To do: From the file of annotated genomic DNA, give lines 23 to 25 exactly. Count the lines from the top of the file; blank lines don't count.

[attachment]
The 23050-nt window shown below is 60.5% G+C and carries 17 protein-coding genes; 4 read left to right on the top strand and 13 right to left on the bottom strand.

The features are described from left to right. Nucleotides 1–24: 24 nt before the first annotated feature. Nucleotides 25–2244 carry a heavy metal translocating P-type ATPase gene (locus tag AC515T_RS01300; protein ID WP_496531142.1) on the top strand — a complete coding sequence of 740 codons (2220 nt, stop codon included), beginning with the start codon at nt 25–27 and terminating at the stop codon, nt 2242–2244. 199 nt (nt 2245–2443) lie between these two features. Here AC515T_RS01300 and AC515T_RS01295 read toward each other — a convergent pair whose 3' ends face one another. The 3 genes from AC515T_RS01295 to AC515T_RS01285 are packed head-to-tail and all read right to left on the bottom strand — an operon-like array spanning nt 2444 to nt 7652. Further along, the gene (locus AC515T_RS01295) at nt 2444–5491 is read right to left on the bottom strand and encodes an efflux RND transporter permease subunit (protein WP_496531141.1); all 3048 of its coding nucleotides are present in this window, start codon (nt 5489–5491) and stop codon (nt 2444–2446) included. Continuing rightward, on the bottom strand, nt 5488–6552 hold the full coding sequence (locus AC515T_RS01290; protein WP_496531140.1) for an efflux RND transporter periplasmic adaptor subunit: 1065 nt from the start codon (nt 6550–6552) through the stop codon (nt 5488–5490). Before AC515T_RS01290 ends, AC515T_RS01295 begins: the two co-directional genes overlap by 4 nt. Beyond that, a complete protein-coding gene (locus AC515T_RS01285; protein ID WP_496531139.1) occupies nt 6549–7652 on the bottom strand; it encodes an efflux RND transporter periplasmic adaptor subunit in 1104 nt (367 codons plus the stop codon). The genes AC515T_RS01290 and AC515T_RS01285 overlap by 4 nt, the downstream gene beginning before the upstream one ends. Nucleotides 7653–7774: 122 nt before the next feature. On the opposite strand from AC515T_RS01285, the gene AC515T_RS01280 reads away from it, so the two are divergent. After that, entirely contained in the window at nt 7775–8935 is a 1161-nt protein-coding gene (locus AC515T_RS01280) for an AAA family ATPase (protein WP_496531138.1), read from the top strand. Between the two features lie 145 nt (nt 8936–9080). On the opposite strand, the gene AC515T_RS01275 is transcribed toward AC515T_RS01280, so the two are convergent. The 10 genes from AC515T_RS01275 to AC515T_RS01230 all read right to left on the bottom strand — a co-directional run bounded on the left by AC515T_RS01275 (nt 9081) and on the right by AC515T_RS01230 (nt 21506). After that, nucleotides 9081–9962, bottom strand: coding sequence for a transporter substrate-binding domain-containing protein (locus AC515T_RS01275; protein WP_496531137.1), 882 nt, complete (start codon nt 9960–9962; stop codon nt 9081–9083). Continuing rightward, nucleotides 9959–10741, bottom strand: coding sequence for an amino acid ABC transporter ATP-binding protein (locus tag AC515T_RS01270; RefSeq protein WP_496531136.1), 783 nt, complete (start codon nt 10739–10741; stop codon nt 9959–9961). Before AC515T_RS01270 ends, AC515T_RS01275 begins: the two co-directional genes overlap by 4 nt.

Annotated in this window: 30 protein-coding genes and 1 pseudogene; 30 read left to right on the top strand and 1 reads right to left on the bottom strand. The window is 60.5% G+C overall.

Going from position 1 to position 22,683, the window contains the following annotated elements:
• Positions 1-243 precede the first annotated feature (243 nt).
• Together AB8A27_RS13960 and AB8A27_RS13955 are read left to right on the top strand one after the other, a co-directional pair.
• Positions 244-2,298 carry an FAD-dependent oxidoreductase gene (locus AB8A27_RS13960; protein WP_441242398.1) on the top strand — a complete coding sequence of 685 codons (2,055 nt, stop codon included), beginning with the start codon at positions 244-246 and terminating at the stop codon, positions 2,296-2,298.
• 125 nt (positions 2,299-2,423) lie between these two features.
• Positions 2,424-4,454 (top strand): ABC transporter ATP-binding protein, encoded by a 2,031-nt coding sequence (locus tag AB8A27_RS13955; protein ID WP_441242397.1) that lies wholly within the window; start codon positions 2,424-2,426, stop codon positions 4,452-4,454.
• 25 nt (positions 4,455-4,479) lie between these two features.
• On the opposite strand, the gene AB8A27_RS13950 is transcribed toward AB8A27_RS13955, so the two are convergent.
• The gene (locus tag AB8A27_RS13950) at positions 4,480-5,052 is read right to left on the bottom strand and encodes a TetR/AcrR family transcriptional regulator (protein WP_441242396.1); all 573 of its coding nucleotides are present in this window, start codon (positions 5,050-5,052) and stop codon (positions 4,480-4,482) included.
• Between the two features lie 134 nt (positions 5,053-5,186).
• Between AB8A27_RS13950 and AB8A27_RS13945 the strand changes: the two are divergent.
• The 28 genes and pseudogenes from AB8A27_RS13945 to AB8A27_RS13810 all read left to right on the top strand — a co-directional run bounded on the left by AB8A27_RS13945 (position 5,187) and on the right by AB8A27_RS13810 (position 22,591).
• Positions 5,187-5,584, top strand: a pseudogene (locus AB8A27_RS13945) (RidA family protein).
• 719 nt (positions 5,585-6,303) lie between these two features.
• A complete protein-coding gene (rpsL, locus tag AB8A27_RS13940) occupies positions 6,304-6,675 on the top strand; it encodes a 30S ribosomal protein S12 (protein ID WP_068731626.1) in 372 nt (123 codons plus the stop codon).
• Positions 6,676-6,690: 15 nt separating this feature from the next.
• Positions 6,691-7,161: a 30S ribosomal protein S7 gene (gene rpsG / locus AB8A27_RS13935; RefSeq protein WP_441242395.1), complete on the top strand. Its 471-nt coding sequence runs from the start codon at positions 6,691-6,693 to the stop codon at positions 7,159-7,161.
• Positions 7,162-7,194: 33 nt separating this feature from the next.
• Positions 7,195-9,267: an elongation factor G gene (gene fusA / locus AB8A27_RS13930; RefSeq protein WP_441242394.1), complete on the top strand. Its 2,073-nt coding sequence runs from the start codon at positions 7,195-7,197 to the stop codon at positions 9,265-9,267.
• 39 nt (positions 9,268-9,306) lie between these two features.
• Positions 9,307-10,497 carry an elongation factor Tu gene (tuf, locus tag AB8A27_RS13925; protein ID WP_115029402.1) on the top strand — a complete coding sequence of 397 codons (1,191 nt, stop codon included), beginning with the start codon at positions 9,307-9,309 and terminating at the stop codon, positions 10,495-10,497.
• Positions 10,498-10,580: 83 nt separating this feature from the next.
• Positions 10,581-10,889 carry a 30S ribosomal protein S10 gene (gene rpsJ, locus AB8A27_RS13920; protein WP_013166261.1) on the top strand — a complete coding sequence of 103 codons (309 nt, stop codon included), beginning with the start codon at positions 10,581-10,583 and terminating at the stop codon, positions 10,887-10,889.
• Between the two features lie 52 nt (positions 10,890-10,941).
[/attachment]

• 39 nt (positions 9,268-9,306) lie between these two features.
• Positions 9,307-10,497 carry an elongation factor Tu gene (tuf, locus tag AB8A27_RS13925; protein ID WP_115029402.1) on the top strand — a complete coding sequence of 397 codons (1,191 nt, stop codon included), beginning with the start codon at positions 9,307-9,309 and terminating at the stop codon, positions 10,495-10,497.
• Positions 10,498-10,580: 83 nt separating this feature from the next.